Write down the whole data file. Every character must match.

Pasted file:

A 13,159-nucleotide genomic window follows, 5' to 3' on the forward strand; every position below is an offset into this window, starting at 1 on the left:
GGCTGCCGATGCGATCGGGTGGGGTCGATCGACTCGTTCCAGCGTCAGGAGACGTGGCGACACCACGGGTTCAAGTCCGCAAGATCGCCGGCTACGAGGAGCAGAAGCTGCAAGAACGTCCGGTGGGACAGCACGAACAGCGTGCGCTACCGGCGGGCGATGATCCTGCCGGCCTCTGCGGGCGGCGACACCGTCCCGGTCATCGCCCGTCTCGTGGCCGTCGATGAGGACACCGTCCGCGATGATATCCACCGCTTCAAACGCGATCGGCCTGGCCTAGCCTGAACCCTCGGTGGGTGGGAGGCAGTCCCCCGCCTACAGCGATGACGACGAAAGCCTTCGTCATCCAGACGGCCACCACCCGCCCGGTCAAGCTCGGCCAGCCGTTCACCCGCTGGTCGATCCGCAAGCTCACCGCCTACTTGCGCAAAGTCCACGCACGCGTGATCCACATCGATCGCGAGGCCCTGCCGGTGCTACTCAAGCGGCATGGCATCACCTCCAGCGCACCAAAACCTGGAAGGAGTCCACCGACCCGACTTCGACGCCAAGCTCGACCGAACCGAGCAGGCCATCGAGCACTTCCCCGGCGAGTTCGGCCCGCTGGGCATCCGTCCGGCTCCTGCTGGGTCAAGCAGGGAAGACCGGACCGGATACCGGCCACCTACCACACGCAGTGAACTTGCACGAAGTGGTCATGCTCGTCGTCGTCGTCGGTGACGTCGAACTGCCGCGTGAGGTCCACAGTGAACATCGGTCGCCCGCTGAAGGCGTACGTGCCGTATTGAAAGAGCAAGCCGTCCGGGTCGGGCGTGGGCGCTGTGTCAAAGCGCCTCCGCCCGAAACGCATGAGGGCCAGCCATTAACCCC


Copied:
A 13,159-nucleotide genomic window follows, 5' to 3' on the forward strand; every position below is an offset into this window, starting at 1 on the left:
GGCTGCCGATGCGATCGGGTGGGGTCGATCGACTCGTTCCAGCGTCAGGAGACGTGGCGACACCACGGGTTCAAGTCCGCAAGATCGCCGGCTACGAGGAGCAGAAGCTGCAAGAACGTCCGGTGGGACAGCACGAACAGCGTGCGCTACCGGCGGGCGATGATCCTGCCGGCCTCTGCGGGCGGCGACACCGTCCCGGTCATCGCCCGTCTCGTGGCCGTCGATGAGGACACCGTCCGCGATGATATCCACCGCTTCAAACGCGATCGGCCTGGCCTAGCCTGAACCCTCGGTGGGTGGGAGGCAGTCCCCCGCCTACAGCGATGACGACGAAAGCCTTCGTCATCCAGACGGCCACCACCCGCCCGGTCAAGCTCGGCCAGCCGTTCACCCGCTGGTCGATCCGCAAGCTCACCGCCTACTTGCGCAAAGTCCACGCACGCGTGATCCACATCGATCGCGAGGCCCTGCCGGTGCTACTCAAGCGGCATGGCATCACCTCCAGCGCACCAAAACCTGGAAGGAGTCCACCGACCCGACTTCGACGCCAAGCTCGACCGAACCGAGCAGGCCATCGAGCACTTCCCCGGCGAGTTCGGCCCGCTGGGCATCCGTCCGGCTCCTGCTGGGTCAAGCAGGGAAGACCGGACCGGATACCGGCCACCTACCACACGCAGTGAACTTGCACGAAGTGGTCATGCTCGTCGTCGTCGTCGGTGACGTCGAACTGCCGCGTGAGGTCCACAGTGAACATCGGTCGCCCGCTGAAGGCGTACGTGCCGTATTGAAAGAGCAAGCCGTCCGGGTCGGGCGTGGGCGCTGTGTCAAAGCGCCTCCGCCCGAAACGCATGAGGGCCAGCCATTAACCCC